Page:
Commentary, prepared by the editorial team of commonspace.eu
Russian officials delighted with Kerry-Putin meeting, amid nostalgia for cold-war style diplomacy that recognised Russia's superpower status
There is one bit of cold-war nostalgia that senior Russian officials and diplomats constantly hanker for. It is the time when the US and the USSR were the two undisputed superpowers in the world and their two leaders could sit together and decide any issue in the world whilst still holding the nuclear button to each other's head. "Ah, those were the days, when Russians and Americans could talk to each other as equals", some could be heard saying. According to some Russian propoganidsts what has happened since 1991 has been one big misunderstanding. Soon the world will come to its senses, and Russian power will be recognised once more.
This mindset partly explains Russian excitement and glee at yesterday's visit to Sochi of US Secretary of State John Kerry, and his meeting with President Putin - the first since the Ukraine crisis erupted.
Officially, the Kremlin was not euphoric, but it could hardly hide its pleasure either. The Russian News Agency Itar-Tass reported that Russian Presidential aide Yuri Ushakov stated that the Kremlin does not qualify talks of Russian President Vladimir Putin and US Secretary of State John Kerry as a breakthrough, but as first signs of understanding that the two great powers should get their relations back on track. "Our president proceeded in the conversation from our fundamental interest in seeing bilateral relations get back to normal," Ushakov said. "As it was emphasized, it meets the interests of Russia, and we hope the interests of the US, and is extremely important from the point of view of ensuring international stability and security," he added. "Proceeding from this, we consider the talks very useful, necessary and positive," he added.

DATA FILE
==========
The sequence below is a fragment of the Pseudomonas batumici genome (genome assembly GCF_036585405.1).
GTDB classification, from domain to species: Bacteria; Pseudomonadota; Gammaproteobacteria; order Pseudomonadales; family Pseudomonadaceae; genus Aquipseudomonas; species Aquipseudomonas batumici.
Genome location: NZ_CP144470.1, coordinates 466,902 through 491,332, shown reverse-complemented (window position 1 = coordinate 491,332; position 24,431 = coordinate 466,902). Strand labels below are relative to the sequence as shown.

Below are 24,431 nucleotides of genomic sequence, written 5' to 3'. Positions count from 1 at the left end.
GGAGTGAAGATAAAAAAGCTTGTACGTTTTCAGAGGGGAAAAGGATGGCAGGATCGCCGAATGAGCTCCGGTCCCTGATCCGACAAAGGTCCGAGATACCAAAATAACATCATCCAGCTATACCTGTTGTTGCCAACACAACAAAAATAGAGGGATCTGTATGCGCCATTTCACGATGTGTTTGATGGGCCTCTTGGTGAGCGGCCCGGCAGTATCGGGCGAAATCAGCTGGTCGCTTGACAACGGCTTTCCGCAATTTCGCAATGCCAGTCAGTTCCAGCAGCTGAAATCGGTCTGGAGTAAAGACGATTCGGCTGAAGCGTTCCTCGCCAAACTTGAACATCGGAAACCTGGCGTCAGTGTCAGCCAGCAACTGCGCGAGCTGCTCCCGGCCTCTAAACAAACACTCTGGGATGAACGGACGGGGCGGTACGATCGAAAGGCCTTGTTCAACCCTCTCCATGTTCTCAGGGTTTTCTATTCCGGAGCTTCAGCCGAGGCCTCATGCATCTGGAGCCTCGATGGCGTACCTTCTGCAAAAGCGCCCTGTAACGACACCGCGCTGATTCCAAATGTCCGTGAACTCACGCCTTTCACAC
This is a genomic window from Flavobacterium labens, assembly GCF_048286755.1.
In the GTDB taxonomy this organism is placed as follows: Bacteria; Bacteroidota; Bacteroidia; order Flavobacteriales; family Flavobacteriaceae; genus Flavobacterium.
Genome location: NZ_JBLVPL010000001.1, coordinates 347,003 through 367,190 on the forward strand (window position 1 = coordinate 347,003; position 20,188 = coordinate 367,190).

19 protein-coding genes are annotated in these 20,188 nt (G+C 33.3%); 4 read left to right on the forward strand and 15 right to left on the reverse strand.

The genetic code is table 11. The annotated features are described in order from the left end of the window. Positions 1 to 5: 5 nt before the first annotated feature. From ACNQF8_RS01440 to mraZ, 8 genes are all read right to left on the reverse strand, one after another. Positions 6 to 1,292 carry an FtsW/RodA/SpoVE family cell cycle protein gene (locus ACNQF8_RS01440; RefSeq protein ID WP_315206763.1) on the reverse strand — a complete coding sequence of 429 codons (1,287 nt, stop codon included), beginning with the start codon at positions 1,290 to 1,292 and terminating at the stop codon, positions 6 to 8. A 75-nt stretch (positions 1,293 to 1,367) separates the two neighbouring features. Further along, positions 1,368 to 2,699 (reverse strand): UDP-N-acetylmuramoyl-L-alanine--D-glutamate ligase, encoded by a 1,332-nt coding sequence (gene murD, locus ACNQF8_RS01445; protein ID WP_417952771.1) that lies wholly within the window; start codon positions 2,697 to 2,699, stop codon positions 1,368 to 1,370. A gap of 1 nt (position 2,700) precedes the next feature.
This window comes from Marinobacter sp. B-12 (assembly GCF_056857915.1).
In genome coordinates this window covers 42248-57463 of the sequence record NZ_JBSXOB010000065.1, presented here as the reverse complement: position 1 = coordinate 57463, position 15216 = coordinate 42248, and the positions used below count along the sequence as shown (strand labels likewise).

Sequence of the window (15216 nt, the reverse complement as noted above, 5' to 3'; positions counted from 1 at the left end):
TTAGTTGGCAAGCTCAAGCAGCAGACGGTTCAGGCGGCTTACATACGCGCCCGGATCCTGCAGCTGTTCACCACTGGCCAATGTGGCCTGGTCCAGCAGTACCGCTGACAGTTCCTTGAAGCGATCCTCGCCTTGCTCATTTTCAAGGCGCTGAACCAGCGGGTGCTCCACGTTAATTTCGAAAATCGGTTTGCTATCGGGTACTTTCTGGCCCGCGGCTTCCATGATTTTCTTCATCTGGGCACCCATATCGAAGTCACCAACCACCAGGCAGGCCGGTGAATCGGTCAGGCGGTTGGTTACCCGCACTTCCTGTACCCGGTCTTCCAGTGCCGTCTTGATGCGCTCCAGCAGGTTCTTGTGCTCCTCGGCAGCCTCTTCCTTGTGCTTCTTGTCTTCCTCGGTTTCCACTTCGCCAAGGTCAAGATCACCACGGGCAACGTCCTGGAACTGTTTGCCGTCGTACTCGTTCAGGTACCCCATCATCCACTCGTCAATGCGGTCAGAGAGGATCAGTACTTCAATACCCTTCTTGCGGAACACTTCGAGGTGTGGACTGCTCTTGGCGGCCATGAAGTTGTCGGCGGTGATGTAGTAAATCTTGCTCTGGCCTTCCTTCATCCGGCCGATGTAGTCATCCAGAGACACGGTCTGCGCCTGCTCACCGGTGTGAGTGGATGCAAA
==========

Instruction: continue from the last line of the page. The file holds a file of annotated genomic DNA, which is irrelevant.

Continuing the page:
Ushakov said the talks had been long, open, quite friendly and businesslike. He said Kerry had relayed regards from the U.S. president to Putin. He quoted Kerry as saying President Obama was very interested in Putin's receiving the state secretary. There was no written message, he added. Ushakov also said a meeting of the two countries' leaders was not discussed at talks, although possibilities for that did exist.
Earlier the Russian Foreign Ministry had spelled out the Russian position even more clearly,saying that Russia is ready for constructive interaction with the United States, but on an equal basis.
There is ofcourse much to be said for respect and equality in relations between any two states. That Russia should demand this from the United States is not surprising, nor unreasonable. But there is a sub text to the Russian rhetoric, namely that the United States and Russia should return to a time when they could decide the fate of nations, without these other nations having much say in the matter. A country that has just occupied and annexed part of its neighbours' territory, as Russia did in Crimea last year, may very well seek such a way of doing international relations. The United States must not succumb to these temptations. That is not to say that US diplomacy should not be talking to the Russian side on all issues, at the highest levels. Dialogue is an important part of a process to resolve international crisis. European leaders have also continued talking to the Russians after the start of the Ukraine crisis, and that is not only understandable but also desireable. But there should be no deals on the fate of smaller countries behind their backs.
There are many issues, including on the European continent, which require the goodwill of both Russia and the United States if they are to be resolved. Ukraine is one example, others are Nagorno-Karabakh and other conflicts in the post Soviet space. There is a framework in which these issues need to be discussed and action for their resolution taken - it is the Organisation for Security and Co-operation in Europe (OSCE). One hopes that in their re-energised dialogue Russia and the United States will find time to discuss how they can make the OSCE a meaningful framework once more, and how they can bring in back respect for the principles and norms that underpin that organisation.
This commentary was prepared by the editorial team of commonspace.eu.
photo: President Putin greeting US Secretary of State John Kerry in Sochi on Tuesday, 12 May 2015. (picture courtesy of Itar-Tass).
The president of the European Commission, Jean Claude Juncker led dignitaries from a number of countries attending the celebrations